Rabbi Joseph B. Soloveitchik, in a lecture in memory of his father, stated: “…It seems to me as if my father were yet alive, although four years have come and gone since his death. It is in a qualitative sense that I experience his nearness and spirit tonight…Our sages have said…the righteous are exalted in death more than in life. If time be measured qualitatively, we may understand how their influence lingers on after their death and why the past is eternally bound with the present.”
With the passage of time, the mourner comes to experience the presence of the deceased loved one with a “qualitative time-awareness.” The focus is shifted from daily interactions that used to take place with the deceased. Instead, the mourner gains a deeper sense of the qualities and virtues of the deceased. With the passage of time, the mourning mellows into a calmer, wiser appreciation of the life of the one who has passed on. The bitter pain of mourning is softened. Consolation sets in.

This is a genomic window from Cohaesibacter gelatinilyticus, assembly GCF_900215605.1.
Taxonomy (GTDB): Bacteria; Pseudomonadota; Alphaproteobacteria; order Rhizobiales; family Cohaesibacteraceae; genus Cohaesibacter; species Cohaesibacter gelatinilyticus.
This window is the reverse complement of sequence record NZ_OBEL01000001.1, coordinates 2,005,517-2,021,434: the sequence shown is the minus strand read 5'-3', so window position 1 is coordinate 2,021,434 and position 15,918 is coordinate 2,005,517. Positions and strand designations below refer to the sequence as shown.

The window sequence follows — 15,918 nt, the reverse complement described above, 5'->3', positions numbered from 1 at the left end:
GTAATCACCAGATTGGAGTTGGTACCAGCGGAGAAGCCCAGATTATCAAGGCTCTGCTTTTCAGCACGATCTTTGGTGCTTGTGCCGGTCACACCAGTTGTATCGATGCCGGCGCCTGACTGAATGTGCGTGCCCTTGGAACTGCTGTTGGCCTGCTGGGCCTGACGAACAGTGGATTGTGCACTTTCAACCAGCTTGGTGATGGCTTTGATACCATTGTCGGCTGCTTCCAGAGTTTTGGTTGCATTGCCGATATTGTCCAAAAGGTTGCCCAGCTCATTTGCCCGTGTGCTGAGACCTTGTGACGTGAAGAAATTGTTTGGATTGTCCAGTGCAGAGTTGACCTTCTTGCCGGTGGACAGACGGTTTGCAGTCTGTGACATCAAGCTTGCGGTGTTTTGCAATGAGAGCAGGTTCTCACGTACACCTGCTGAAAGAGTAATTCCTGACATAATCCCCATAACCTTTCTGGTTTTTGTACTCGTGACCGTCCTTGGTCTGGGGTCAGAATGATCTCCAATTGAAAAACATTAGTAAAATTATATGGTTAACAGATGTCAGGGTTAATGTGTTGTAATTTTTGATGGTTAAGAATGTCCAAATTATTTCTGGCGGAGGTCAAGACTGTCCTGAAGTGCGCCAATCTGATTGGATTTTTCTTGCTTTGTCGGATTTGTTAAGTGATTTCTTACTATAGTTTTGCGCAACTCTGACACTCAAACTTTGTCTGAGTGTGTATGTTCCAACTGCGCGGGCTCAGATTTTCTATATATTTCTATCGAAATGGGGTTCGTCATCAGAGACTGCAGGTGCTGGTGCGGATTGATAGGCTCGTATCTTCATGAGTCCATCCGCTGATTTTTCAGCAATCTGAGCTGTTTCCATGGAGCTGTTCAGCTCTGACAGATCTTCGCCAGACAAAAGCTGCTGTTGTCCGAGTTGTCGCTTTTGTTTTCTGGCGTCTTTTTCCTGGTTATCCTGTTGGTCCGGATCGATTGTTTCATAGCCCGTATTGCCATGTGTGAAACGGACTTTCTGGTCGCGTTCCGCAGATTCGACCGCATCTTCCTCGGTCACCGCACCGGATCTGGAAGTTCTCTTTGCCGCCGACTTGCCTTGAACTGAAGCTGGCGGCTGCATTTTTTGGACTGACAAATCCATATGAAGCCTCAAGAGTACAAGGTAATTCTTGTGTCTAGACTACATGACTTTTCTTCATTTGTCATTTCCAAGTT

Apparently, Isaac was so distraught at the passing of his mother that he had trouble developing this “qualitative time-awareness.” Her death traumatized him, and he could not shake off his feelings of grief.
Let us remember the nature of the relationship between Sarah and her son, Isaac. She gave birth to him when she was already quite elderly. To her, Isaac was a miraculous gift from God. She must surely have doted over him and enjoyed every moment with him. When she perceived that Ishmael was taking advantage of Isaac, she compelled Abraham to expel Hagar and Ishmael from the household. Only Isaac was to be Abraham’s true heir and successor.
Sarah loved Isaac with a total love. Indeed, Isaac could not fail to realize that the only person in the world he could fully trust was his mother Sarah. Hagar and Ishmael were certainly not to be relied upon. After the Akeidah, Isaac must surely have had misgivings about trusting his father Abraham, who had raised a knife to his throat.